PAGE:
Calgary

'It was mandatory': Calgary Stampede cancelled for 1st time in almost a century due to pandemic

The Calgary Stampede will not go forward in 2020 because of the COVID-19 pandemic, organizers announced Thursday.

Calgary's world-famous event draws more than 1 million visitors each year

The first Calgary Stampede took place in 1912. From 1923 onward, it has been an annual event in Calgary and has been its biggest summer event for many decades. (John Gibson/CBC)

The Calgary Stampede will not go forward this year because of the COVID-19 pandemic, officials announced Thursday.

This year's event was scheduled for July 3-12, but was deemed unworkable given the ban on large gatherings and the need for physical distancing.

"This is very, very tough. Stampede is such an important part of who we are as a community, and it's hard for me to even imagine what a July without a Stampede will look like," Calgary Mayor Naheed Nenshi said. "But this year, with this risk, we simply cannot continue to do that."

Tom Sampson, chief of Calgary Emergency Management Agency, said these types of decisions are mandatory given the state of the pandemic in Alberta.

"I think I've been in denial. But there was no choice here," Sampson said. "It was mandatory. It was a decision that needed to take place."

Economic impact

The cancellation is a major blow to a city and province already reeling from the economic impact of the COVID-19 lockdowns coupled with the collapse of energy prices.

On average over the past five years, the summer event has brought in $79.2 million in gross revenue and turned a profit of $21.4 million after expenses.

The Calgary Stampede draws more than one million visitors to the city each year and, according to the Conference Board of Canada, it pumps $540 million into the provincial economy annually.

The Stampede's year-round events contribute about $110.9 million to Calgary's GDP, the board says.

Watch: City officials discuss cancellation of the 2020 Calgary Stampede:

'The biggest magnet'

Nenshi said though the city is currently focused on the physical and mental health of local residents, Calgary's road to economic recovery will be a challenge.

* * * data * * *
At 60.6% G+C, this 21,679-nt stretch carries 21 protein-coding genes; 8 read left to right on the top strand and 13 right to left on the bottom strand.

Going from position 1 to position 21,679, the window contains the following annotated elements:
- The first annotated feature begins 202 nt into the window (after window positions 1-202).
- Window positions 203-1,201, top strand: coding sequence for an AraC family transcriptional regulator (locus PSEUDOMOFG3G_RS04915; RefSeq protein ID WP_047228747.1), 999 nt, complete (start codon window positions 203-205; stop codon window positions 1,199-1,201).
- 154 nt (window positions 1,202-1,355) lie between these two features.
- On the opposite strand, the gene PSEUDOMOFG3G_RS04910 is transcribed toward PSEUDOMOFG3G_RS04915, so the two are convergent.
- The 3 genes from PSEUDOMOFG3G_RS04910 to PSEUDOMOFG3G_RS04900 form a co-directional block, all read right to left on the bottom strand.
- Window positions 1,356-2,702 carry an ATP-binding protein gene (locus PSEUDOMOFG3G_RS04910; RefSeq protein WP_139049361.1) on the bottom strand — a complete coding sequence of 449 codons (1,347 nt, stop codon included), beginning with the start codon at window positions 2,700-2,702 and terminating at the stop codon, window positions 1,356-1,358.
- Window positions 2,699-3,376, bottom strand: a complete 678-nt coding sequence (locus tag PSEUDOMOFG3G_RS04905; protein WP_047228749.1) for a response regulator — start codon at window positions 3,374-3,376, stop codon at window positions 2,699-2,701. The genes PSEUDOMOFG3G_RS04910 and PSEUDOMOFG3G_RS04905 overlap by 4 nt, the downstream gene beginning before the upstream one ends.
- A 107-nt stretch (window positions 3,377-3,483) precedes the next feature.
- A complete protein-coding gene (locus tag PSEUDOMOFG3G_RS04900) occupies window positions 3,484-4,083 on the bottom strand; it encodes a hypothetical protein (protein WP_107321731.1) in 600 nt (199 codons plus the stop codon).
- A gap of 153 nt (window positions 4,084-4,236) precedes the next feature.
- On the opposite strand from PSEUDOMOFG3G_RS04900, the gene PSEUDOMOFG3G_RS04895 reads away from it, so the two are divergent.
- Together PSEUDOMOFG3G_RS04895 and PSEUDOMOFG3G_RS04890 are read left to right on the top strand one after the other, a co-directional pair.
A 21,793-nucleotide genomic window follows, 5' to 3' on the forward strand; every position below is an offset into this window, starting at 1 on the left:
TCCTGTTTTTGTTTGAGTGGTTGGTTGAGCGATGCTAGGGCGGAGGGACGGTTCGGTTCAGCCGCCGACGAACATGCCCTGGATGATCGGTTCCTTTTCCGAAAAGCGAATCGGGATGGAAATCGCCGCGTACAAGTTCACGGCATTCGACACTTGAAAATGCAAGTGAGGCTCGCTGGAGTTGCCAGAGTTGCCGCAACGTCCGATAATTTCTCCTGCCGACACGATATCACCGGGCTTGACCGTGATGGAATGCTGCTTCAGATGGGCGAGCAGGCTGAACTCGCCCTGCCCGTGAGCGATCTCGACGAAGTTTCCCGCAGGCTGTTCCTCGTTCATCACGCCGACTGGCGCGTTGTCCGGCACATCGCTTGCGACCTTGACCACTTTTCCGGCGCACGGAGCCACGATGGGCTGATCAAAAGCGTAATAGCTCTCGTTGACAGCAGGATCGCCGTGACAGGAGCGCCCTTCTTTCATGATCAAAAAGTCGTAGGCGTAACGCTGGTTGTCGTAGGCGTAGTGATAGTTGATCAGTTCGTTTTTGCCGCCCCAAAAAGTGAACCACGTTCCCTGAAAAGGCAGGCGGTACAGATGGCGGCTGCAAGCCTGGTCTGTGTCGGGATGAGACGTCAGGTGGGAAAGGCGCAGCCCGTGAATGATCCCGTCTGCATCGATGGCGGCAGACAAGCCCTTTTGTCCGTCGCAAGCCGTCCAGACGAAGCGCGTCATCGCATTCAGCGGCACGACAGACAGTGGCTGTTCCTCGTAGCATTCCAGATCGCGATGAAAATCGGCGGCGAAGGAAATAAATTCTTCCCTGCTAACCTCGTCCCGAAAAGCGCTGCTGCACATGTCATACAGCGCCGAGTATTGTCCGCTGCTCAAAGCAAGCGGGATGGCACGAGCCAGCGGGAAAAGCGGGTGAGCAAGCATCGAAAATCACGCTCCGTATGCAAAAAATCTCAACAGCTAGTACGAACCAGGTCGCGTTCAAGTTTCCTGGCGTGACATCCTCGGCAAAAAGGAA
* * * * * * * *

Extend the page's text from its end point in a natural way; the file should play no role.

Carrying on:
"Oil and gas is a very large contributor to our economy. [But other contributors] include retail. Those include travel and tourism. You just heard we are cancelling the biggest magnet for travel and tourism in the city," Nenshi said. "The province of Alberta and the government of Canada do need to think about Calgary differently.

"One-size-fits-all programs will not work for Calgary."

WATCH | COVID-19 forces cancellation of Calgary Stampede:

The COVID-19 pandemic has forced the cancellation of the Calgary Stampede for the first time in more than a century. 1:16

Local businesses also rely on tourism during the annual event, including restaurants, hotels, retailers and more. 

"We knew this decision went far beyond ourselves," Stampede president Dana Peers said. "This is a much larger decision than our own not-for-profit."

Peers said the organization would continue to plan for fall and winter events at Stampede Park, as well as the 2021 Stampede.

'Hell or High Water' slogan

Even in the aftermath of the destructive 2013 floods, organizers still managed to pull off the annual event, just a couple of weeks after the disaster, as weary Calgarians rallied to the slogan of "Hell or High Water."

But the global health and economic emergency created by COVID-19 proved insurmountable.

Last month, the Stampede announced it was laying off 80 per cent of its staff, 890 people, temporarily due to the impacts of the pandemic.

In addition to its own functions, the Stampede hosts around 1,200 events from external groups each year, which include business, tourism, sporting, hospitality and community functions, but has held none since the province implemented a ban on gatherings of more than 250 people. 

The first Calgary Stampede was in 1912. From 1923 onward, it has been an annual event in the city.

Officials in Edmonton announced Thursday that K-Days, that city's 10-day exhibition, will not take place this summer.

About the Author

John Gibson

Reporter/Editor

John Gibson started out as a newspaper reporter before joining CBC Calgary 20 years ago, working as a producer with CBC Newsworld and later as the newscast producer for CBC Calgary News at Six. He joined the digital team as a reporter/editor in 2009.

With files from CBC's Sarah Rieger and Robson Fletcher

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